a. Yes b. No

3. Are you satisfied with the appraisal system?

1 2 3 4 5
(1 = Least satisfied; 5 = Most satisfied)

4. Are you aware of performance ratings?

a. Yes b. No

5. Do you think you should be given an opportunity to rate your own

a. Yes b. No

6. Are you given a chance to rate your own performance?

a. Yes b. No

7. Timing of Appraisals
a. Monthly
b. Quarterly
c. Half Yearly
d. Annual
e. Anytime

8. Does the credibility of Appraiser affect the Performance Appraisal System?

a. Yes b. No

9. Is there a complaint channel for the employees who are dissatisfied with the
performance appraisal system?
a. Yes b. No

10. Are the standards on the basis of which the performance appraisal is carried
out communicated to the employees before hand?
a. Yes b. No

11. Who conducts the performance appraisal”?

a. Immediate supervisor
b. Peer appraisal
c. Rating committees
d. Self-rating
e. Appraisal by subordinates

12. Is the performance Appraisal successful in giving a clear understanding of the

appraisee’s job to both appraiser and appraise?
a. Yes b. No

13. Are the objectives of appraisal system clear to you?

a. Yes b. No

14. Does the appraisal system provide a good communication between the top-
management plans and business goals to staff below?
a. Yes b. No

15. Do you want your comments and suggestions to be taken into consideration
during appraisal?
a. Yes b. No

16. Is there a post appraisal interview conducted?

a. Yes b. No
Questions for Appraiser

Name: ___________________________ Contact No: __________________________

1. Purpose of Performance appraisal :

(Rank the options from 1 to 6; 1 being main purpose & 6 being last
Detail Rank

Salary Administration and Benefits

Retain performing employees

Determination of promotion or transfer

Decision on layoff

Assistance in goal

Guideline for training Plan

2. Is the Performance Appraisal helping you to plan your work well?
1 2 3 4 5
(1 = Least helpful; 5 = Most helpful)

3. Does the system provide you a chance to communicate the support you
need from your subordinate to perform the job well.

a. Yes b. No
4. Which appraisal system is being employed in the company?
a. Assessment centre
b. MBO
d. 360 degree feedback
e. Balance scorecard
5. Performance Appraisal criteria
a. Quantitative outcome criteria (Sales volume, Sales price, Productivity,
Goal accomplishment rate)
b. Qualitative process criteria (Quality of product or service, Customer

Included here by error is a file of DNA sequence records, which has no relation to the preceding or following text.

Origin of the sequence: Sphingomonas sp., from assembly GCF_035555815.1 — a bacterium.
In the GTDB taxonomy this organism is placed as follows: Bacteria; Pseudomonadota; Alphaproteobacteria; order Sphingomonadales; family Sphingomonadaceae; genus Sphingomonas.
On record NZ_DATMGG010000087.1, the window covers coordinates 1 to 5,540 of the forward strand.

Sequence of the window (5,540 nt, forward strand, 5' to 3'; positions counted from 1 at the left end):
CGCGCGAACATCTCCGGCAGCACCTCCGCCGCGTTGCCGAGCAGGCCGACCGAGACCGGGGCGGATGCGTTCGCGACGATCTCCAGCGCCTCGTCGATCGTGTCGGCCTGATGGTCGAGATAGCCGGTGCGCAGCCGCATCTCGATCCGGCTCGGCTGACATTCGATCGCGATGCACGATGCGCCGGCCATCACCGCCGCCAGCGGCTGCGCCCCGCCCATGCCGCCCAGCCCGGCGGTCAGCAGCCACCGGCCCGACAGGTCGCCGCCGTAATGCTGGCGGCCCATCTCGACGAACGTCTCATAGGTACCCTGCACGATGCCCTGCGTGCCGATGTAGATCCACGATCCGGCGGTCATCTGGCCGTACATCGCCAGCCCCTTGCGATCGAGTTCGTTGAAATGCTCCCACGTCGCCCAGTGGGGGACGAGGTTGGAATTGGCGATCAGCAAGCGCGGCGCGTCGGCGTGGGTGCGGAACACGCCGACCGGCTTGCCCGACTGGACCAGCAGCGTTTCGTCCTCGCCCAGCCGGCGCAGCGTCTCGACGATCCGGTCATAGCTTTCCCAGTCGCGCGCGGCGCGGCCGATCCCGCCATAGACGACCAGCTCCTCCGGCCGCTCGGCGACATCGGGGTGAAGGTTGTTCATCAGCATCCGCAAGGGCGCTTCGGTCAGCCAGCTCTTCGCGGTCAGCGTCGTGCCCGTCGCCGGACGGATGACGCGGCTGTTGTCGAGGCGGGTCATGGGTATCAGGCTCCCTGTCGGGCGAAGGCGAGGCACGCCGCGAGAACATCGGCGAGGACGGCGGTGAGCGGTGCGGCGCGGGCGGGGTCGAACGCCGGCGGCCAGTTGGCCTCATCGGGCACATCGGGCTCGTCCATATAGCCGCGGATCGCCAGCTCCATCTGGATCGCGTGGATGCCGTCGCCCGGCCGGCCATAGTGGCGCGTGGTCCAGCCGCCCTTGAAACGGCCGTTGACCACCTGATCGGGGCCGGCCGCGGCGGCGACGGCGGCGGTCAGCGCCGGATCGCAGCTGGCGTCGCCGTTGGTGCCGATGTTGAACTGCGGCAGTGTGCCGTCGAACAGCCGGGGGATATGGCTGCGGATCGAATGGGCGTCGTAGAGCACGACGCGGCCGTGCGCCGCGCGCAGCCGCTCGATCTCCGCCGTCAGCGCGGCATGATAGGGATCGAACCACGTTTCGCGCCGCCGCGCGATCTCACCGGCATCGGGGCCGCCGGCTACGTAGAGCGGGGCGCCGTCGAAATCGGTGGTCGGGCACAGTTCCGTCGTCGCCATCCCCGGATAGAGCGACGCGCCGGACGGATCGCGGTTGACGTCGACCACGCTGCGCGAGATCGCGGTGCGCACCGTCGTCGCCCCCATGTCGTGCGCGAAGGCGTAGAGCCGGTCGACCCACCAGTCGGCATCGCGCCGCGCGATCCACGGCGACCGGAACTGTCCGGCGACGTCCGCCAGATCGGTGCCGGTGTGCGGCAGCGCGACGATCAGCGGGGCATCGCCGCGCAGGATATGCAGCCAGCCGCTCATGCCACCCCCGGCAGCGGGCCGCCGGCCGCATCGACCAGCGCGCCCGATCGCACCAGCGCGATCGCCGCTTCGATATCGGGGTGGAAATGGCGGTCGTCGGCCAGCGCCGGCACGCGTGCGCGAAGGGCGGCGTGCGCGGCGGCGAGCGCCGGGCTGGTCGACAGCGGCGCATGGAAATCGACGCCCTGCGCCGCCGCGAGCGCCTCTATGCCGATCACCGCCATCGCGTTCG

c. Quantitative process criteria (Efficiency, Cost/expenses, Attendance)
d. Qualitative process criteria (Judgment, Work attitude, Leadership,
Conduct /Trait)
6. Timing of Appraisals
a. Monthly
b. Quarterly
c. Half Yearly
d. Annual
e. Anytime

7. What do you think is the effect of a poor appraisal system

a. De-motivation
b. Retention
c. Ineffective teamwork

8. Does the appraisal system provide a good communication between the top-
management plans and business goals to staff below?
a. Yes b. No

9. Does it give insight to appraisee regarding his strength or weakness?

a. Yes b. No

10. Are employee’s comments and suggestions taken into consideration

before the appraisal?

a. Yes b. No

11. Who conducts the performance appraisal”

a. Immediate supervisor
b. Peer appraisal
c. Rating committees
d. Self-rating
e. Appraisal by subordinates

12. Is the performance Appraisal successful in giving a clear understanding of the

appraisee’s job to both appraiser and appraise?
b. Yes b. No

13. Are the standards on the basis of which the performance appraisal is carried
out communicated to the employees before hand?
a. Yes b. No

14. Do you give an opportunity to the appraisee to rate his own performance?
a. Yes b. No
15. Do you act upon the results of your performance appraisal?
a. Yes b. No
16. If yes, then mention the remedial measures taken?

Human resource management – Aswathappa

Human resource management – V. S. Rao

Human resource management – Gary dessler

Personnel management - C.B.mamoria

Evaluating management training and development - B.R.virmani premila seth
Strategic human resource management – Srinivas.R.Kandula